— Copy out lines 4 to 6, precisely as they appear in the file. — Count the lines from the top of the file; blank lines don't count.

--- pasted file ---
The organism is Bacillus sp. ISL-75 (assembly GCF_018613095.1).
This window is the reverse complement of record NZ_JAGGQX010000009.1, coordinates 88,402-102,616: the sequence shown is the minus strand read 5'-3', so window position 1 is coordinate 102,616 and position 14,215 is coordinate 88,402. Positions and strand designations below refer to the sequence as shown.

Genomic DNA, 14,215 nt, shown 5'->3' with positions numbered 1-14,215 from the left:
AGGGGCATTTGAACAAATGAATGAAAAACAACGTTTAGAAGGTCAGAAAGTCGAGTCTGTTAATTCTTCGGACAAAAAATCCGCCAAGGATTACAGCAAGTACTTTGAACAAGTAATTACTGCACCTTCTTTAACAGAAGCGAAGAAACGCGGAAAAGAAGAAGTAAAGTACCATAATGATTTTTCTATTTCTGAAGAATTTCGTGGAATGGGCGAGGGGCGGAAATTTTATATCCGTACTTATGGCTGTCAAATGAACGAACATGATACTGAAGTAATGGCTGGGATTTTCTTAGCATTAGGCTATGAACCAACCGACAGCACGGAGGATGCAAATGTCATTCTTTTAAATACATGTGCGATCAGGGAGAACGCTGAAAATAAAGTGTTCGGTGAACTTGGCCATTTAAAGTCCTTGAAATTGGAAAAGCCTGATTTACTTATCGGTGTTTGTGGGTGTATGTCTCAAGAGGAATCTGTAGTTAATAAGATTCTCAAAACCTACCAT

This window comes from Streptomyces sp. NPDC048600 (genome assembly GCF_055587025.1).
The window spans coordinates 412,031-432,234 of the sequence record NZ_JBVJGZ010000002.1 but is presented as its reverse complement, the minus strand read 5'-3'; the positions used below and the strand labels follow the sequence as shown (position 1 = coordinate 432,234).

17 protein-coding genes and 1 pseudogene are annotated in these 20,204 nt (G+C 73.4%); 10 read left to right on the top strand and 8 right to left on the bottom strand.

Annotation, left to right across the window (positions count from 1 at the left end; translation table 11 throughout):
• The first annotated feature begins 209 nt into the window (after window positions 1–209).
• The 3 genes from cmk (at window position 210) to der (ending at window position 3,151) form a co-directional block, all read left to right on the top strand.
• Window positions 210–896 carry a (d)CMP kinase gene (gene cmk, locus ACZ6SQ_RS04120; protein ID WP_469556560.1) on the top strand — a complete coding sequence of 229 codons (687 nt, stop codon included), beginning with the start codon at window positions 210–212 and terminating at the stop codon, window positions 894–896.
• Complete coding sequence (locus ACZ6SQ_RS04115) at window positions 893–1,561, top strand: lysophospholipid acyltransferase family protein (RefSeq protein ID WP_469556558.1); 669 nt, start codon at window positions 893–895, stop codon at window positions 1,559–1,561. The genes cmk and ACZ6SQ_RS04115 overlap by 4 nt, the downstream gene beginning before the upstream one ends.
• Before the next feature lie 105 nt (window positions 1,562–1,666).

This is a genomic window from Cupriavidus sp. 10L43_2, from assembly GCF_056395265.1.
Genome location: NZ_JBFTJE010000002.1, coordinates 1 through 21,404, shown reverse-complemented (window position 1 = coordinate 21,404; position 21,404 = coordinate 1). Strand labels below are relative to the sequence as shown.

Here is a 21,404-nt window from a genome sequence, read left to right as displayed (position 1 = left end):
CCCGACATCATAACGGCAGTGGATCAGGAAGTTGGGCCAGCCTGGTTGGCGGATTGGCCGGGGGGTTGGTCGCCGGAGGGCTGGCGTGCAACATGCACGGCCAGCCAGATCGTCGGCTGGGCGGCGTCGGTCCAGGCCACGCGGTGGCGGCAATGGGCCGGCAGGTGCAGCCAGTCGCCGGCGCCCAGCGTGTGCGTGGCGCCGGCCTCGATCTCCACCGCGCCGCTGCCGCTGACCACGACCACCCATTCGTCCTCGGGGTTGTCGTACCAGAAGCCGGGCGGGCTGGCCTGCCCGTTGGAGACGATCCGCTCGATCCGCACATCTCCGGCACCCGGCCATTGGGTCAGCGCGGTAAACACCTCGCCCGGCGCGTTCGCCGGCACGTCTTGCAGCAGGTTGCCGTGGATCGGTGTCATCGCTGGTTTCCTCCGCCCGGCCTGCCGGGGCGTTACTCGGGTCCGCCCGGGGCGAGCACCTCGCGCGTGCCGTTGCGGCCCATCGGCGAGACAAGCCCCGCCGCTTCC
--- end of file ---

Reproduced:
AGGGGCATTTGAACAAATGAATGAAAAACAACGTTTAGAAGGTCAGAAAGTCGAGTCTGTTAATTCTTCGGACAAAAAATCCGCCAAGGATTACAGCAAGTACTTTGAACAAGTAATTACTGCACCTTCTTTAACAGAAGCGAAGAAACGCGGAAAAGAAGAAGTAAAGTACCATAATGATTTTTCTATTTCTGAAGAATTTCGTGGAATGGGCGAGGGGCGGAAATTTTATATCCGTACTTATGGCTGTCAAATGAACGAACATGATACTGAAGTAATGGCTGGGATTTTCTTAGCATTAGGCTATGAACCAACCGACAGCACGGAGGATGCAAATGTCATTCTTTTAAATACATGTGCGATCAGGGAGAACGCTGAAAATAAAGTGTTCGGTGAACTTGGCCATTTAAAGTCCTTGAAATTGGAAAAGCCTGATTTACTTATCGGTGTTTGTGGGTGTATGTCTCAAGAGGAATCTGTAGTTAATAAGATTCTCAAAACCTACCAT

This window comes from Streptomyces sp. NPDC048600 (genome assembly GCF_055587025.1).
The window spans coordinates 412,031-432,234 of the sequence record NZ_JBVJGZ010000002.1 but is presented as its reverse complement, the minus strand read 5'-3'; the positions used below and the strand labels follow the sequence as shown (position 1 = coordinate 432,234).